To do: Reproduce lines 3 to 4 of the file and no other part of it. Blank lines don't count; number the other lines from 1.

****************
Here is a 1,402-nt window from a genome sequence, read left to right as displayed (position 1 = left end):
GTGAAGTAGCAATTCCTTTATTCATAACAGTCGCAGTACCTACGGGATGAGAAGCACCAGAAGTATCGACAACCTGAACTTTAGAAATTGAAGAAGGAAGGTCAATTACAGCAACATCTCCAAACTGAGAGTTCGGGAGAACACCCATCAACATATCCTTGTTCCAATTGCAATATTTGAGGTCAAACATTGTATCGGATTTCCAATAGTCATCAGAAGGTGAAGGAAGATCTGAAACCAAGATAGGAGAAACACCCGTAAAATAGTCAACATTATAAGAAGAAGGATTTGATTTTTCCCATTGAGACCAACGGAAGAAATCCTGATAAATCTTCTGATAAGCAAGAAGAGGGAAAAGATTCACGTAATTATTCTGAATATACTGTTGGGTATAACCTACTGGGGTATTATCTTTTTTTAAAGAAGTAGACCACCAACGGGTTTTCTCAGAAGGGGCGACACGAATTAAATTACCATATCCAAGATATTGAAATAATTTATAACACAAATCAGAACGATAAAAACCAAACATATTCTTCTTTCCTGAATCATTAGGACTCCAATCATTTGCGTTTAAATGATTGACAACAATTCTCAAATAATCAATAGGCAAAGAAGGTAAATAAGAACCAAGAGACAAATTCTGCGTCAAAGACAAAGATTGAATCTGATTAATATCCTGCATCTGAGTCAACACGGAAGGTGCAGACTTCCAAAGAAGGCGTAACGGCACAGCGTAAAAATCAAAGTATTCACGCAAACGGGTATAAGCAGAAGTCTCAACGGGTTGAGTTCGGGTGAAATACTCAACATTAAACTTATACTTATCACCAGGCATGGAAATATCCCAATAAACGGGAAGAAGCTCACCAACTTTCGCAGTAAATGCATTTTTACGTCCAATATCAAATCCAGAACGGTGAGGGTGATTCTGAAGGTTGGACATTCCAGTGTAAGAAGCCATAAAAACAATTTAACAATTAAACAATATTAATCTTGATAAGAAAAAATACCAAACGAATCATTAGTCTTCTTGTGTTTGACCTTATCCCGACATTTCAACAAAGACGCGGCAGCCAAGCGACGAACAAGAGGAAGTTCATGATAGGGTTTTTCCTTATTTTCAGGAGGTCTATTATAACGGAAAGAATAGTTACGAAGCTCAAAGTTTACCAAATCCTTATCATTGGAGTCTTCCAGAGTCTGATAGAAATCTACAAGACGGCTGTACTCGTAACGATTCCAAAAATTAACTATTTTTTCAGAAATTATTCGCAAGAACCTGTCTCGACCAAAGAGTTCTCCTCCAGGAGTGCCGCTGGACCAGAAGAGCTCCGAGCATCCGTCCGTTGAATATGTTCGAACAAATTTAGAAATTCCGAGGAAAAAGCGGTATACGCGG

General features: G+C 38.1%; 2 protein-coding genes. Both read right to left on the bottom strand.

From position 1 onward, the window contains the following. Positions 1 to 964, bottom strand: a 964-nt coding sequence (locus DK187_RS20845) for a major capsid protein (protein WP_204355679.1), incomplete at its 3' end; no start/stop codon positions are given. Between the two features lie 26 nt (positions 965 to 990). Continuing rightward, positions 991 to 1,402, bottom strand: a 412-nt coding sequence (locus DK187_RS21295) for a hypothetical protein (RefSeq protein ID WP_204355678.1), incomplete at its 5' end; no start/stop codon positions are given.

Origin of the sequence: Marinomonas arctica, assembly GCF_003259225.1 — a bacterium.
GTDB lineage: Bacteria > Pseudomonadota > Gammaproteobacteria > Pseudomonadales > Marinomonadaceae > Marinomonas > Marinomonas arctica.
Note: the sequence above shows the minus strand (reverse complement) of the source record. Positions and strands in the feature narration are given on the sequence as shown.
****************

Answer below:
General features: G+C 38.1%; 2 protein-coding genes. Both read right to left on the bottom strand.

From position 1 onward, the window contains the following. Positions 1 to 964, bottom strand: a 964-nt coding sequence (locus DK187_RS20845) for a major capsid protein (protein WP_204355679.1), incomplete at its 3' end; no start/stop codon positions are given. Between the two features lie 26 nt (positions 965 to 990). Continuing rightward, positions 991 to 1,402, bottom strand: a 412-nt coding sequence (locus DK187_RS21295) for a hypothetical protein (RefSeq protein ID WP_204355678.1), incomplete at its 5' end; no start/stop codon positions are given.